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  1. #1

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    Steve McCurry and filters

    Hallo there

    One of my favourite steve mccurry photos is a shot taken at sittee, Burma in 1996. It features a beached fishing boat on what appears to be a tidal estuary (or shoreline) in the background and a group of children playing soccer in the wet mud near the boat. The photo has a wonderful pre-digital blueish hue to it. The photo can be seen in the book, Magnum Football (phaidon) or at www.magnumphotos.com - go to photographers - steve mccurry - south southeast.
    I believe McCurry was used a Nikon for a lot of his work. Does anybody know what camera/filters etc. McCurry might have used for this shot?
    Very grateful for any insights.

    Thanks a lot. M.

  2. #2

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    He is a long time Nikon SLR user, though he has used a Leica M6 for some images. I believe I saw that image at his show at MOPA. He also gave a presentation/lecture there. You might have trouble finding any specifics about his images, since he claims not to be technically oriented.

    What I did notice about his images is a very strong bias towards primary colour compositions. While he does some more earth tone (broken colours) images, the majority are red, blue, yellow, or combinations of those primaries. Sometimes he does complimentary colour images, which brings in some secondary colours.

    Ciao!

    Gordon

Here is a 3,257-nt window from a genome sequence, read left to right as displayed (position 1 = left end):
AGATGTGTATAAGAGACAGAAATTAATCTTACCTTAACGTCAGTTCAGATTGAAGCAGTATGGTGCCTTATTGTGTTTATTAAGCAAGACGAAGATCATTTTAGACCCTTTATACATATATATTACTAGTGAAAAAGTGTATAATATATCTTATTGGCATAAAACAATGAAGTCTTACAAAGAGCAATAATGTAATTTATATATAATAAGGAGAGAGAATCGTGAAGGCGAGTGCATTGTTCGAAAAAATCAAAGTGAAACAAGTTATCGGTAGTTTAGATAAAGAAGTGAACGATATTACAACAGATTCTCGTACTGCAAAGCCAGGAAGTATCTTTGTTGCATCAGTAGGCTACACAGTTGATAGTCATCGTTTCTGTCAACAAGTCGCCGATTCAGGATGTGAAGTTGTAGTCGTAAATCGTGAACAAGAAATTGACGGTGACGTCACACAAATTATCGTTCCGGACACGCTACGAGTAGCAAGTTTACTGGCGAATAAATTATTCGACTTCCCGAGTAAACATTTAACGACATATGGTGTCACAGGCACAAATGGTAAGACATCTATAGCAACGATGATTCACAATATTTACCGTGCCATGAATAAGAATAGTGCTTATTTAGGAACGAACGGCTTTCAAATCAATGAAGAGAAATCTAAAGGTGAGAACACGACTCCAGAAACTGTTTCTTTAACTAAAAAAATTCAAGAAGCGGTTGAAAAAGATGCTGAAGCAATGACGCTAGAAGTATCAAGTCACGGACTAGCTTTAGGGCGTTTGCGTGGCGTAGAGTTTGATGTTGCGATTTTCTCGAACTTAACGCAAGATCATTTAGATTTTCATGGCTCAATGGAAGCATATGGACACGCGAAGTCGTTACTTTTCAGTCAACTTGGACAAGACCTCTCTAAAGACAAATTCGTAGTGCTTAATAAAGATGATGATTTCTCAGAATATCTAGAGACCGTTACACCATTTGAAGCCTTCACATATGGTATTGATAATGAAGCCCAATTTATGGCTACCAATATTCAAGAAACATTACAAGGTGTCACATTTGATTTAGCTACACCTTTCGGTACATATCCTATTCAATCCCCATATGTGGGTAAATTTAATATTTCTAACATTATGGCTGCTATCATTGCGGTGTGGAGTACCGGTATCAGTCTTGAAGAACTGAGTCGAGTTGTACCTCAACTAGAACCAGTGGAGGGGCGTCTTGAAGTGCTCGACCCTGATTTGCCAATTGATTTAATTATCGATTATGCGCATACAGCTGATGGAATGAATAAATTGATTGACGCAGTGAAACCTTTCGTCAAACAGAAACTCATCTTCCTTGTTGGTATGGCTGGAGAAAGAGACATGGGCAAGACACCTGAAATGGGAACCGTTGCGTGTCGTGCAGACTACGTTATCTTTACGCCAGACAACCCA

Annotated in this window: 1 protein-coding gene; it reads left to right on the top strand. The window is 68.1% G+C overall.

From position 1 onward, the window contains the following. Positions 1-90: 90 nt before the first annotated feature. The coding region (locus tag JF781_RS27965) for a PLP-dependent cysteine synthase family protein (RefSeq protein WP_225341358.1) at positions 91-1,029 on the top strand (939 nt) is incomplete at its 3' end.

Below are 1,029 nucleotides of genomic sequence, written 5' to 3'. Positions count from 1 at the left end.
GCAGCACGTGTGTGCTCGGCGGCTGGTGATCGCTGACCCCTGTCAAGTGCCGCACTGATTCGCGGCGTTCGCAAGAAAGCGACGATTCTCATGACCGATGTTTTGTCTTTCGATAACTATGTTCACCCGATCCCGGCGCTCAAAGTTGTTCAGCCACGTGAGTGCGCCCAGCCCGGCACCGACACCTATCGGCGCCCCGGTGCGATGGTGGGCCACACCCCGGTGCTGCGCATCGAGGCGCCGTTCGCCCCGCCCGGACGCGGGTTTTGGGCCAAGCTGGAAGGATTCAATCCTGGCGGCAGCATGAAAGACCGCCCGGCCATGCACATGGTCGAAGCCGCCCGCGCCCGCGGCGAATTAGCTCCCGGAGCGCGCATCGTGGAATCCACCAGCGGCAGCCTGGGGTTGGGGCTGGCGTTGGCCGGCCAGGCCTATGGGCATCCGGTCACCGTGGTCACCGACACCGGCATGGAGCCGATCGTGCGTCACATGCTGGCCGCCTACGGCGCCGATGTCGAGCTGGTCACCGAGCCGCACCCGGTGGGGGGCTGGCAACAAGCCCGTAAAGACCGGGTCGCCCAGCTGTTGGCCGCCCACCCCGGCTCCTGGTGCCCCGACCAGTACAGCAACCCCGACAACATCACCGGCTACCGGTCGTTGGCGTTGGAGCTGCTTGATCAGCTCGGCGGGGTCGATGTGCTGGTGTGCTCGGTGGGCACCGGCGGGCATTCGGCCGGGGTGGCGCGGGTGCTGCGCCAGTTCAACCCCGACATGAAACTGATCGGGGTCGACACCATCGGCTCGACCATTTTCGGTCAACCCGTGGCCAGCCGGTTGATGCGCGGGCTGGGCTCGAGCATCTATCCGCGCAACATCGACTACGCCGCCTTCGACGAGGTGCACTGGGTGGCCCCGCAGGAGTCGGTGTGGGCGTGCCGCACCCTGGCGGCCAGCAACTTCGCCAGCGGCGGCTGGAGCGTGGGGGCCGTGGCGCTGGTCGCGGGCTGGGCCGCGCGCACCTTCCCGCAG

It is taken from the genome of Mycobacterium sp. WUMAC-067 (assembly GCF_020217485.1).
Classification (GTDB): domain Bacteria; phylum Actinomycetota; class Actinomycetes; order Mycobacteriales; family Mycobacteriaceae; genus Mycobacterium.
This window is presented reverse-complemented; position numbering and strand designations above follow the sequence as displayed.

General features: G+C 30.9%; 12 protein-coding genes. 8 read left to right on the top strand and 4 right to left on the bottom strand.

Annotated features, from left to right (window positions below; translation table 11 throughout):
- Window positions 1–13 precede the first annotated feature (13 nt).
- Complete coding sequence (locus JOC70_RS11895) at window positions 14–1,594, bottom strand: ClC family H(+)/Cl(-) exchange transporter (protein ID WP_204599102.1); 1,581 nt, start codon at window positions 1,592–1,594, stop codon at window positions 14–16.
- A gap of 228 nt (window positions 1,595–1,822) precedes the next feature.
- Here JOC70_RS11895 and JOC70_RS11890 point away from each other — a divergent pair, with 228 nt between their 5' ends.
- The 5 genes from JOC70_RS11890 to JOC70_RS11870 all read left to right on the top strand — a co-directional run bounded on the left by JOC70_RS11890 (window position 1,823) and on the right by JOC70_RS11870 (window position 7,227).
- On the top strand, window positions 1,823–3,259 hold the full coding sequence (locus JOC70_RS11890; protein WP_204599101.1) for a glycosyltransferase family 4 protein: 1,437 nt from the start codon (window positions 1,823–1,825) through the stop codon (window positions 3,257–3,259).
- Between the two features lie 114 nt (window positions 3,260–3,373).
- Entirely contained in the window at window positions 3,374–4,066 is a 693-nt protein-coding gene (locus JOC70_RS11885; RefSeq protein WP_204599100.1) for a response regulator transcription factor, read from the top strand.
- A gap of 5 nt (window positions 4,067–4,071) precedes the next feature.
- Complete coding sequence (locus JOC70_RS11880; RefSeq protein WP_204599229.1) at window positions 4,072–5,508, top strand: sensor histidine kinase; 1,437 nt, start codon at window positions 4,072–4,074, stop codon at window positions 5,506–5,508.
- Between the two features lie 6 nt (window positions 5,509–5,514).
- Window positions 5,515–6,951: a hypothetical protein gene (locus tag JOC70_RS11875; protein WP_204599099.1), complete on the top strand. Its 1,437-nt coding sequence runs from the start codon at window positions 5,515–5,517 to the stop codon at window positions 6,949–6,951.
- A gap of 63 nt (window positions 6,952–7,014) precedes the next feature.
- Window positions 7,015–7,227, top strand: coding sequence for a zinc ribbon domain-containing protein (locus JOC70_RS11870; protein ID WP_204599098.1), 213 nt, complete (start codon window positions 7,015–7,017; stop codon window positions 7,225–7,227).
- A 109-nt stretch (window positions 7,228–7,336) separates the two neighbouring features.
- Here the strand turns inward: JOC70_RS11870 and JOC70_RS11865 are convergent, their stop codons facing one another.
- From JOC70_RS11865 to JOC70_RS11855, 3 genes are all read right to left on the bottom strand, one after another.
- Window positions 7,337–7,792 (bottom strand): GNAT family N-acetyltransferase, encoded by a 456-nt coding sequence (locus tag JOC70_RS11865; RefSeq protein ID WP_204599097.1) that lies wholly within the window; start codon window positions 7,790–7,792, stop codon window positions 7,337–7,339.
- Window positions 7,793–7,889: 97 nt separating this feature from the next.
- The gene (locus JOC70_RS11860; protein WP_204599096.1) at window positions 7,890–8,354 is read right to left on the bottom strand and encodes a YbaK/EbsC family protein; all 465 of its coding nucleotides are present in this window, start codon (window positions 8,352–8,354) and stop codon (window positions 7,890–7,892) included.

3. #3

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    Thanks Gordon.

    Any idea what kind of filter he might have used to get such a blue hue? I am assuming he shot it at day end...

    cheers M.

  4. #4

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    I just saw McCurry speak at Ohio University a few months ago and during the Q&A there was some similar inquiries. Kodachrome, baby. Kodachrome.

  5. #5

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    I don't know but following a different discussion it looks a like like underexposed with polarazie.

  6. #6

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    Quote Originally Posted by melmoth
    Thanks Gordon.

    Any idea what kind of filter he might have used to get such a blue hue? I am assuming he shot it at day end...

    cheers M.
    Rather than deconstruct his film and gear choices, perhaps a different approach would be figuring out what combinations would produce similar results. If you like that coolness to the images, and blue tones are one way to do that, then you can approach that in different ways.

    The light near the time of the setting sun can often create blue tones in shadows, or like someone else suggested during underexposure. You could also use a mild filter, like an 82A or 82B, rather than the all to common 80A blue filter. Another approach is to shoot Tungsten film under daylight conditions. There was an ad campaign for Nuala Puma (Christy Turlington line) shot on Tungsten film to get that soft, cool, blue tone to it; done a couple years ago.

    Best thing to do is experiment a bit. Even if Steve McCurry handed you his camera, you know your images will look different than his. Going for a cool palette is a valid and interesting approach, but I also suggest balancing that with some warmer images. It might make a good exercise to consciously do a warm and then a cool series of compositions. Most of all, enjoy the journey, and find your own creativity.

    Ciao!

    Gordon

  7. #7

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    A fair point. And well made.
    Thanks for that.
    M.



 

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